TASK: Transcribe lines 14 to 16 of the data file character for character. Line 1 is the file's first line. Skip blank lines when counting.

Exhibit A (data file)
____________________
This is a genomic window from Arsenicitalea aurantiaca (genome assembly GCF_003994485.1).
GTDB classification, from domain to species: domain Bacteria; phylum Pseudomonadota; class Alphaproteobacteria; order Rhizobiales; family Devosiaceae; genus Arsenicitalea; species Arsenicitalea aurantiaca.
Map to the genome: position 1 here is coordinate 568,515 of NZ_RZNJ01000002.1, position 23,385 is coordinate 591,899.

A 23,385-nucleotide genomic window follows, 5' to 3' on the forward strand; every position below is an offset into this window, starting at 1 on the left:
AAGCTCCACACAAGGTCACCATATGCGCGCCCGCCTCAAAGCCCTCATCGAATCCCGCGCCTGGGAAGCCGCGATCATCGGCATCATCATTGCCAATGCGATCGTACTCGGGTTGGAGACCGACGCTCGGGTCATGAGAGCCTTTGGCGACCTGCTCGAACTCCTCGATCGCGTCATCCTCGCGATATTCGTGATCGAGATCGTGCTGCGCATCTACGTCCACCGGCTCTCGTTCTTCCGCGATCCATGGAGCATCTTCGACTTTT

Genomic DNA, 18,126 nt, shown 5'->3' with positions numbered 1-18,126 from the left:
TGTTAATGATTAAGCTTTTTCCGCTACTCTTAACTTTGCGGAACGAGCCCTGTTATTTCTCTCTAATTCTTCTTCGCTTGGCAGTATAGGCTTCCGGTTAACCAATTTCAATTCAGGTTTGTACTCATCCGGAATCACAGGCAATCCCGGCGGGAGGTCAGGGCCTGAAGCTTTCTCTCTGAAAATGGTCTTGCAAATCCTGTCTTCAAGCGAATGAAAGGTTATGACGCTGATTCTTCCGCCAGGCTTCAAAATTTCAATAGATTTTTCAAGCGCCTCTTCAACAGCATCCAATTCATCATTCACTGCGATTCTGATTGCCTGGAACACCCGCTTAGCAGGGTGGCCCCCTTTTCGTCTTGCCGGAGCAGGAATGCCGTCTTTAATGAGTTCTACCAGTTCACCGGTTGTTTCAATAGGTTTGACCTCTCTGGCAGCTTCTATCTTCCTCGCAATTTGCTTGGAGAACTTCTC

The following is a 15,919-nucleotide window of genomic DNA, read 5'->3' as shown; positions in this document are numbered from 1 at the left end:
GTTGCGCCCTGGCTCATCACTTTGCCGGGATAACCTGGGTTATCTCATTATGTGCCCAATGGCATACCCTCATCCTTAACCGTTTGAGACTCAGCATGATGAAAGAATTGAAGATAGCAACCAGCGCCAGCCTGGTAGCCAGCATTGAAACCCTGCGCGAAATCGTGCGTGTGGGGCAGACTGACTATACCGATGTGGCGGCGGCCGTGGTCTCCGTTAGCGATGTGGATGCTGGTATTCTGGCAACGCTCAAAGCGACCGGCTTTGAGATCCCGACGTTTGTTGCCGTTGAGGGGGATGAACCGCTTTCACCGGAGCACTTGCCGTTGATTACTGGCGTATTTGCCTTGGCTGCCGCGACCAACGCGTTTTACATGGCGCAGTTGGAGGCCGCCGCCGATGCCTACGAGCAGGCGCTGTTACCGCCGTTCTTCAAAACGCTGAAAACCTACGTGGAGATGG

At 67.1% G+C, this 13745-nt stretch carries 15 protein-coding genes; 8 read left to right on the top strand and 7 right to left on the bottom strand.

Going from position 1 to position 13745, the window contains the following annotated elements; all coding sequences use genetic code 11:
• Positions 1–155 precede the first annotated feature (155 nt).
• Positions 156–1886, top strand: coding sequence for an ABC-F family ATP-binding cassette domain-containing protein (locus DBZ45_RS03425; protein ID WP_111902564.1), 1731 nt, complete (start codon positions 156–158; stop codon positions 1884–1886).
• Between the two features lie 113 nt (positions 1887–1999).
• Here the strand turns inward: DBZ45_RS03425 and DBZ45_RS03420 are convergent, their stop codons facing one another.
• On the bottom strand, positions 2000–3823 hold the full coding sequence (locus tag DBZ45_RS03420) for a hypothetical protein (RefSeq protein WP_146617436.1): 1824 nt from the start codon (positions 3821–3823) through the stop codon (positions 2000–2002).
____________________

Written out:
• Between the two features lie 113 nt (positions 1887–1999).
• Here the strand turns inward: DBZ45_RS03425 and DBZ45_RS03420 are convergent, their stop codons facing one another.
• On the bottom strand, positions 2000–3823 hold the full coding sequence (locus tag DBZ45_RS03420) for a hypothetical protein (RefSeq protein WP_146617436.1): 1824 nt from the start codon (positions 3821–3823) through the stop codon (positions 2000–2002).